Edited by Robert V. Rakestraw (Nov. 21, 2016)
Would you sing choruses after being raped?
[The country of Congo received its independence in 1960, and in 1964 a major rebellion broke out against the policies and greed of the new government. The rebel troops (“Simbas”), many of them undisciplined, angry youth—even children—armed with guns, spears, knives, and truncheons, took the law into their own hands. The ensuing chaos led to government forces fleeing, blocked roads, villagers armed with bows and arrows, looting, raping, beatings, killings, and everyone in fear. During the latter half of the rebellion all “whites” were counted as enemies by the rebels. Helen Roseveare, a missionary doctor from England who had been serving leprosy patients, maternity patients, orphans, and others in northeast Congo since 1953, kept a diary of her experiences during the horrendous civil war. Here are some excerpts from her diary.]
“August 30, 1964. George, our student nurse from Gambia, [escaped]. . . . He tells us that over 900 (perhaps 1,000) have been killed in Paulis, ‘the streets piled with bodies and running with blood’—hewn down with machetes and spears and arrows, terribly mutilated and wickedly treated in batches by these barbarous folk before eventually being killed. Paulis nurses are being made to bury them, in piles of 50 in common graves. We gather Paulis has been in the home news, and our folks will now know that we are in rebel-held territory. . . .
“October 29 to November 1. Thursday night ‘they’ came, somewhere between 1 a.m. and 2:30 a.m. . . . We opened the door and in surged five or six armed bullies, using awful language and demanding my husband. I explained my situation, [that I was unmarried], and they cursed me as a liar, saying that I had hidden him and demanding to search the house….[They] were brutal and coarse and stole anything they wanted. . . . The Liotina [Swahili for Lieutenant] took me . . . at the point of his pistol, forced me into my bedroom, ordered me first to dress and gratefully I grabbed any garment I saw. Then he roughly pushed me on to the bed—and oh, dear, dear God, a terrible half hour of mental and physical agony—but I cried unto Jesus in pain and fear and shame and misery—and claimed the precious blood.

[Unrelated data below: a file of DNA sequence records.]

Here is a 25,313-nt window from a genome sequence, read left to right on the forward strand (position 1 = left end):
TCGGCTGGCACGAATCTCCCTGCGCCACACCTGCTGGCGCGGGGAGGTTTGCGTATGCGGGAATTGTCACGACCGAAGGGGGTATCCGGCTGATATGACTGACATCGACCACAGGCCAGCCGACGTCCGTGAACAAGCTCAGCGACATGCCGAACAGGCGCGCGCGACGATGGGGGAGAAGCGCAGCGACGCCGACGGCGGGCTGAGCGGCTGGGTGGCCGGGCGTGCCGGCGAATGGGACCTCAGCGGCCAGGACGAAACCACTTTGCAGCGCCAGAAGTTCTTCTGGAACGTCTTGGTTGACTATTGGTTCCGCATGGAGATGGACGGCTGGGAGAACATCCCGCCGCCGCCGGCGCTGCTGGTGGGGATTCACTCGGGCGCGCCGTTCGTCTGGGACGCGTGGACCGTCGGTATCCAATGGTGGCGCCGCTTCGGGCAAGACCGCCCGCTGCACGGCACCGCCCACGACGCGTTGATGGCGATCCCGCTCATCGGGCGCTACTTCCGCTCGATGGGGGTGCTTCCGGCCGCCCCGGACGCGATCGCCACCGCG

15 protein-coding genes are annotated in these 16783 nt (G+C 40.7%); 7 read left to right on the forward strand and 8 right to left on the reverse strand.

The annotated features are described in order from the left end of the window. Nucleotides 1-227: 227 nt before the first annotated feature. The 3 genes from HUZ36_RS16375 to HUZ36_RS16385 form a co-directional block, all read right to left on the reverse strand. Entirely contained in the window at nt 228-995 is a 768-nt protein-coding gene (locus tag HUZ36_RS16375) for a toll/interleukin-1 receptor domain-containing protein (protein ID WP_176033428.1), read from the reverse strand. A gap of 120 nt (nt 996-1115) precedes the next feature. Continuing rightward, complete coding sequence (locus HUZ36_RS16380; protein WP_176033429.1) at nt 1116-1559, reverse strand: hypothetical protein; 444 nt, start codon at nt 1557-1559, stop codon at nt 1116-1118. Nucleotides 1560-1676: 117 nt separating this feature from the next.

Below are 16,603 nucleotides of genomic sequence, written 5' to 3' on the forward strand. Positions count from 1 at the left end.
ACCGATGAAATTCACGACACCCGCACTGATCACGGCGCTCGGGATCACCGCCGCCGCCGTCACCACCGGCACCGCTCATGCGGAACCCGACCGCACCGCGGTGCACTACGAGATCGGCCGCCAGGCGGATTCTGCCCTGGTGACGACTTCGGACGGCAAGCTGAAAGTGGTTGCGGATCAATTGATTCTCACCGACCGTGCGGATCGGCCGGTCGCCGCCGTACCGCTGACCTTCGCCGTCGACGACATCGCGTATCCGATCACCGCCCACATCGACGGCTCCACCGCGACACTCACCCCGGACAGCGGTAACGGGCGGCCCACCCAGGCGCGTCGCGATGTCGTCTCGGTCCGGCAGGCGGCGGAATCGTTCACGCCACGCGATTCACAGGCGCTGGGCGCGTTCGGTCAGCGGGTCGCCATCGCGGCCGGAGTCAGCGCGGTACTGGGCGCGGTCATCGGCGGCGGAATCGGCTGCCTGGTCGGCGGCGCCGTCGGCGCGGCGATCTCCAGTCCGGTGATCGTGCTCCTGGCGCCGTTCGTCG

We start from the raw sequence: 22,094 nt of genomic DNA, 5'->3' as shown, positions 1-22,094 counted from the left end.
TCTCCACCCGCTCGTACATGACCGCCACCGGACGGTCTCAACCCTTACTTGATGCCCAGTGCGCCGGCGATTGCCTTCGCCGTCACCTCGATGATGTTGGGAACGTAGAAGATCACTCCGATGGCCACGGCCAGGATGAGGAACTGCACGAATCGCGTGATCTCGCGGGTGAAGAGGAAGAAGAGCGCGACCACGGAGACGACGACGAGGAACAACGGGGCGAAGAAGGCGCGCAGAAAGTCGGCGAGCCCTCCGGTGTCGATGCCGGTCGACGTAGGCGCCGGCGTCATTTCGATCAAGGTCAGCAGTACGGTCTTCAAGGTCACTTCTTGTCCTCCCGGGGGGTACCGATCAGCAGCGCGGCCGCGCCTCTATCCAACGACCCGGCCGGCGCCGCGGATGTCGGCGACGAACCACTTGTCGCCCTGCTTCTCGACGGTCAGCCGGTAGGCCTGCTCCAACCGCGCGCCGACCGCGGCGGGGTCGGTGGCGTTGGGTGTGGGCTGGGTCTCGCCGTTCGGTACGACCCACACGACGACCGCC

“Then he let me go and ordered me to dress, standing over me with his torch . . . –he even dared to demand that I choose my best dress and a clean jersey, as I was now his wife, and he was taking me to Paulis and wanted to show me off! Then he hustled me out and I was bundled into the cab with three others and driven off to Ibambi. I tried to sing choruses as we went, in Swahili, to quieten my own terrified heart and that they might hear the Name of Jesus and the devil in them should fear and tremble. . . .
“December 30-31. [After two more months of unrelenting terror, we were rescued.] Supper in state—we sang the doxology, and several of these toughened soldiers joined in with us, with tears down their faces. We have no luggage, we are filthy dirty (and their water supply has failed them today!) but we . . . have our lives and liberty. Our whole hearts give praise to God for His great goodness to us, . . . Our hearts are too full for words. [On January 1, 1965, we flew] from Brazzaville, en-route for Amsterdam and London by 11 a.m. tomorrow. . . . And so ends a strange five months’ nightmare.
“[After Returning to England]. No amount of ‘rebellion’ can crush the light that has been lit in Congo, but there is the frightening possibility of a terrible persecution for the Christians. The Church can stand without the missionaries, but not without our prayers.”
From Doctor Among Congo Rebels, by Helen Roseveare (London: Lutterworth, 1965, pp. 22-23, 30-32, 51-53, 101-104). This selection, along with other items and articles, may be found on Dr. Rakestraw’s website/blog gracequestministries.org., where you may sign up to receive free regular postings such as the above, and where you may order his books GraceQuest and Heart Cries. You may write to him at firstname.lastname@example.org .